Overstock.com says it will restate its financial results for a five-and-a-half-year period because of problems in implementing an Oracle enterprise resource planning program.
The controversial Internet retailer, which has aggressively sparred with short sellers and other hedge funds in the past few years, says the revisions to its 2003–2007 results probably will reduce revenue by $12.9 million and increase cumulative net loss by $10.3 million.
“The short version is: when we upgraded our system, we didn’t hook up some of the accounting wiring; however, we thought we had manual fixes in place,” said Patrick Byrne, chairman and CEO, in a letter to shareholders. “We’ve since found that these manual fixes missed a few of the unhooked wires. It also turned out there were errors cutting both ways which partially obscured the problem because we relied on reasonability testing to verify certain balances rather than a ground-up reconciliation.”
In a separate letter to shareholders, senior finance vice president David Chidester took responsibility for the company’s financial reporting. “I am extremely disappointed that we have a restatement and I owe you an explanation of what happened,” he said.
Chidester said he is confident the company has identified and fixed the problem. He explained that as part of a major system upgrade in 2005 that included its accounting system, one change was that instead of recording refunds to customers in batches, it now recorded them transaction by transaction. “When we issue a customer refund, the refund reduces the amount of cash we receive from our credit card processors and, as a result, our financial system should reduce our accounts receivable balance,” he said. “After the implementation, in the instance of some customer refunds, this reduction wasn’t happening, and we didn’t catch it.”
Chidester said the company uses internal “reason codes” to track the reasons it gives customer refunds. Trouble was, under the new system not all reason codes were automatically recorded. Some customer refunds required manual entry in the financial system.
“We set up automatic and manual processes so that these would be recorded,” Chidester elaborated. “Unfortunately, we missed some of the manual customer refunds, and as a result, we did not record all that were occurring.” Over time, this error built up and, on a cumulative basis, eventually became material, he conceded.
Separately, the finance executive said that on a much smaller scale, the company found that the system did not reverse out shipping revenue for cancelled orders as it should have, and these $2.95 charges also added up over time.
Chidester also pointed out that these errors were partially masked by an offsetting error that made overall cost of returns appear reasonable. In the past two years, Overstock underbilled its fulfillment partners for some returns-related costs and fees, he said.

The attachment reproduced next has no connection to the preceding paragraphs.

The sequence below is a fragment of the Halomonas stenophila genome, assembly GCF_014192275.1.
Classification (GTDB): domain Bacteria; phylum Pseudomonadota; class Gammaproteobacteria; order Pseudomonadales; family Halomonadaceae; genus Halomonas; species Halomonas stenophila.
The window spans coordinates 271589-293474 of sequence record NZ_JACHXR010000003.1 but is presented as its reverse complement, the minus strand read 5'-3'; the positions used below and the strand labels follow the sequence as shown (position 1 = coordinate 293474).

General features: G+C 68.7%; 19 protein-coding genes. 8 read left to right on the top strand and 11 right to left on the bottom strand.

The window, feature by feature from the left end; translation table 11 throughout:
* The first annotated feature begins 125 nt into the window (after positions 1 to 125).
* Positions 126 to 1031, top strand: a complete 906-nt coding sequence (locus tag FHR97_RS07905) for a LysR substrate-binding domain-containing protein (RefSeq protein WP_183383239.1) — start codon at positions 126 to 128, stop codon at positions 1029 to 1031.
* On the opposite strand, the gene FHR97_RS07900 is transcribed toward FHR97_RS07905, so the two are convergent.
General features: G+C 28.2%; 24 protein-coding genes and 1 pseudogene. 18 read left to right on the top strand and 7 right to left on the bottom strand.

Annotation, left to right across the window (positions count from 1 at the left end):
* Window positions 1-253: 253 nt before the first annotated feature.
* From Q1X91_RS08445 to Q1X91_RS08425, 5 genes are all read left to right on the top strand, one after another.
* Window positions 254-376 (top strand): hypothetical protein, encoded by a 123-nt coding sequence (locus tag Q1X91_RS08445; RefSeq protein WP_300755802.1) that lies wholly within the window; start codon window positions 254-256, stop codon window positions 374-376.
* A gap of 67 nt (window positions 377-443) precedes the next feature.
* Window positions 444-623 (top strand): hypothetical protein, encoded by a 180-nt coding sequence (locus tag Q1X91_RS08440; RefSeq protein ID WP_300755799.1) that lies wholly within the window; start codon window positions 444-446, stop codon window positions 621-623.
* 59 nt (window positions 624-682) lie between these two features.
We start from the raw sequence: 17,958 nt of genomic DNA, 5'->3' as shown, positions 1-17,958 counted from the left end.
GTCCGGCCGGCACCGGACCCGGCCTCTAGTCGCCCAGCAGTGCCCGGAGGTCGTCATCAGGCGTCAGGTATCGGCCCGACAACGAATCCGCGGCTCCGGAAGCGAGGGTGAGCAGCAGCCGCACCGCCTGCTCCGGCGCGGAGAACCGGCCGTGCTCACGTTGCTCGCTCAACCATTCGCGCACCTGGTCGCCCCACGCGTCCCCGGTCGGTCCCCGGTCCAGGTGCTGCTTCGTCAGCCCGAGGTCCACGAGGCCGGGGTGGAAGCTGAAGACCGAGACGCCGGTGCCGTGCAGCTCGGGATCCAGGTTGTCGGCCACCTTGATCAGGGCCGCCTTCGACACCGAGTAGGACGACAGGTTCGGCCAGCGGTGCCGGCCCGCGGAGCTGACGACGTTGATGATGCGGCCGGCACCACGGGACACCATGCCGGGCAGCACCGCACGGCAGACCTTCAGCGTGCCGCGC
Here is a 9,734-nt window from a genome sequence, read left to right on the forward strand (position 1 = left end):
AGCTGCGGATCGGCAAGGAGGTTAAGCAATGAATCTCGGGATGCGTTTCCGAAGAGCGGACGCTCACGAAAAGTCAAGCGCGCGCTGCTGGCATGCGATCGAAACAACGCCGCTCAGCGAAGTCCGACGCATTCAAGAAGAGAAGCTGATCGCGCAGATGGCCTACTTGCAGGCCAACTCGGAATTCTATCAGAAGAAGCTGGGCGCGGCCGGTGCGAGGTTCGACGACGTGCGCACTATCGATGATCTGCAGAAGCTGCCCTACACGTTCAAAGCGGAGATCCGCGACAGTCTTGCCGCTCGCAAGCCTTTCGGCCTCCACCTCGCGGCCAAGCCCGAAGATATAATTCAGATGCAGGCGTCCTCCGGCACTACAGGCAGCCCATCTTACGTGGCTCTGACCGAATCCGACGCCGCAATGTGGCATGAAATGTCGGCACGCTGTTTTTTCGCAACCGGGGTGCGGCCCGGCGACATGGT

“In other words, we weren’t recording some customer refunds and we weren’t recouping some costs from partners on some returns,” he added. “The combined result was that our returns costs looked reasonable. We have corrected the under billing problem and are initiating a process to collect a portion of the amounts owed, which we will record as we receive them.”
Chidester also assured that the company has reexamined its procedures for testing and verifying its balance sheet. He said he has put into place processes to record all refunds in the financial system, and as a further check, it is reconciling refunds and the related balance-sheet accounts to the credit card and bank statements rather than relying on a reasonableness test. To ensure that it records refunds in the proper period, the company also adjusted its reserve for returns in each period based on actual return experience.
This is not Overstock’s first restatement. In February 2006, it announced it would restate its financials for the four years ended 2005 to correct an error related to accounting for freight costs. Overstock disclosed at the time that the misstatements stemmed from its practice of expensing the cost of delivering freight to its warehouses immediately, rather than capitalizing these costs as a component of inventory and expensing them as the inventory is sold.
In August 2005, Overstock filed a lawsuit against hedge fund and noted short seller Rocker Partners, since renamed Copper River Partners, and several affiliated entities: David Rocker (who ran Rocker at the time), Marc Cohodes (who currently runs Copper River), and others, alleging they conspired to denigrate Overstock’s business for personal profit.
In February 2006, Byrne accused Rocker Partners and research firm Gradient Analytics of engaging in a conspiracy to drive down the company’s share price.
In November 2007, Copper River went on the offensive, filing a lawsuit against Overstock, Byrne, and a number of directors alleging they made false statements and projections to boost the company’s stock price. The hedge fund also asserted that the company launched a “deceptive and malicious campaign to silence” its critics, including members of the press and research firms.
Last week Overstock announced it had settled all claims against Gradient Analytics and its principals and officers. Overstock provided a statement from Gradient that said: “Having reviewed all SEC filings, relevant accounting literature, and all other information available to it, Gradient now believes that, to the best of its knowledge, Overstock’s stated accounting policies did in fact conform with Generally Accepted Accounting Principles (GAAP) and regrets any prior statements to the contrary.”